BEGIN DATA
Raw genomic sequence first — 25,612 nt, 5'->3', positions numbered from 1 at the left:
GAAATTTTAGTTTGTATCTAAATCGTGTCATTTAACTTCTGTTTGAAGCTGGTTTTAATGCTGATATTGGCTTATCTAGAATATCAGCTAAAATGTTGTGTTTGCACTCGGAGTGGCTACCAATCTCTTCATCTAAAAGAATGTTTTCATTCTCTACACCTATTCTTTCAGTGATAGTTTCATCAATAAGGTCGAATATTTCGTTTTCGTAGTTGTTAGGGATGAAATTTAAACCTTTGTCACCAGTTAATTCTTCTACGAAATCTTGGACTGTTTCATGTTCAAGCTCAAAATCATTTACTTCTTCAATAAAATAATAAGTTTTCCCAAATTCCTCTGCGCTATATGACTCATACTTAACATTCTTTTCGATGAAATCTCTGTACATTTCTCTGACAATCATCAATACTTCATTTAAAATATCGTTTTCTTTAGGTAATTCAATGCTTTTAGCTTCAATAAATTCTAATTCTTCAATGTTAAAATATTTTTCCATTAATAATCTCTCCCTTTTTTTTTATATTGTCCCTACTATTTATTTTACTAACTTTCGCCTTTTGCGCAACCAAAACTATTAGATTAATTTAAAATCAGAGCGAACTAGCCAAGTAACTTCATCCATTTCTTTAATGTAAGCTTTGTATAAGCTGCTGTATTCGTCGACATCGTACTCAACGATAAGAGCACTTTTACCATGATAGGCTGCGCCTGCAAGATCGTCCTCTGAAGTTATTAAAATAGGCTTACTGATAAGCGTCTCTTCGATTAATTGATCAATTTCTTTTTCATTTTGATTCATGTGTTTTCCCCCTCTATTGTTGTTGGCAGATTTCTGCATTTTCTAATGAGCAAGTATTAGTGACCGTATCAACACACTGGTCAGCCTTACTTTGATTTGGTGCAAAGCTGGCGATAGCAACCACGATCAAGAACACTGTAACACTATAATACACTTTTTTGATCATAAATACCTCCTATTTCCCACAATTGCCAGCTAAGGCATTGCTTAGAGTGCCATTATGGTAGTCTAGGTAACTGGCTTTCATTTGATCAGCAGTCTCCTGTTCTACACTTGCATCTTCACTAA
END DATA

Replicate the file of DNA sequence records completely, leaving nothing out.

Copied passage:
Raw genomic sequence first — 25,612 nt, 5'->3', positions numbered from 1 at the left:
GAAATTTTAGTTTGTATCTAAATCGTGTCATTTAACTTCTGTTTGAAGCTGGTTTTAATGCTGATATTGGCTTATCTAGAATATCAGCTAAAATGTTGTGTTTGCACTCGGAGTGGCTACCAATCTCTTCATCTAAAAGAATGTTTTCATTCTCTACACCTATTCTTTCAGTGATAGTTTCATCAATAAGGTCGAATATTTCGTTTTCGTAGTTGTTAGGGATGAAATTTAAACCTTTGTCACCAGTTAATTCTTCTACGAAATCTTGGACTGTTTCATGTTCAAGCTCAAAATCATTTACTTCTTCAATAAAATAATAAGTTTTCCCAAATTCCTCTGCGCTATATGACTCATACTTAACATTCTTTTCGATGAAATCTCTGTACATTTCTCTGACAATCATCAATACTTCATTTAAAATATCGTTTTCTTTAGGTAATTCAATGCTTTTAGCTTCAATAAATTCTAATTCTTCAATGTTAAAATATTTTTCCATTAATAATCTCTCCCTTTTTTTTTATATTGTCCCTACTATTTATTTTACTAACTTTCGCCTTTTGCGCAACCAAAACTATTAGATTAATTTAAAATCAGAGCGAACTAGCCAAGTAACTTCATCCATTTCTTTAATGTAAGCTTTGTATAAGCTGCTGTATTCGTCGACATCGTACTCAACGATAAGAGCACTTTTACCATGATAGGCTGCGCCTGCAAGATCGTCCTCTGAAGTTATTAAAATAGGCTTACTGATAAGCGTCTCTTCGATTAATTGATCAATTTCTTTTTCATTTTGATTCATGTGTTTTCCCCCTCTATTGTTGTTGGCAGATTTCTGCATTTTCTAATGAGCAAGTATTAGTGACCGTATCAACACACTGGTCAGCCTTACTTTGATTTGGTGCAAAGCTGGCGATAGCAACCACGATCAAGAACACTGTAACACTATAATACACTTTTTTGATCATAAATACCTCCTATTTCCCACAATTGCCAGCTAAGGCATTGCTTAGAGTGCCATTATGGTAGTCTAGGTAACTGGCTTTCATTTGATCAGCAGTCTCCTGTTCTACACTTGCATCTTCACTAA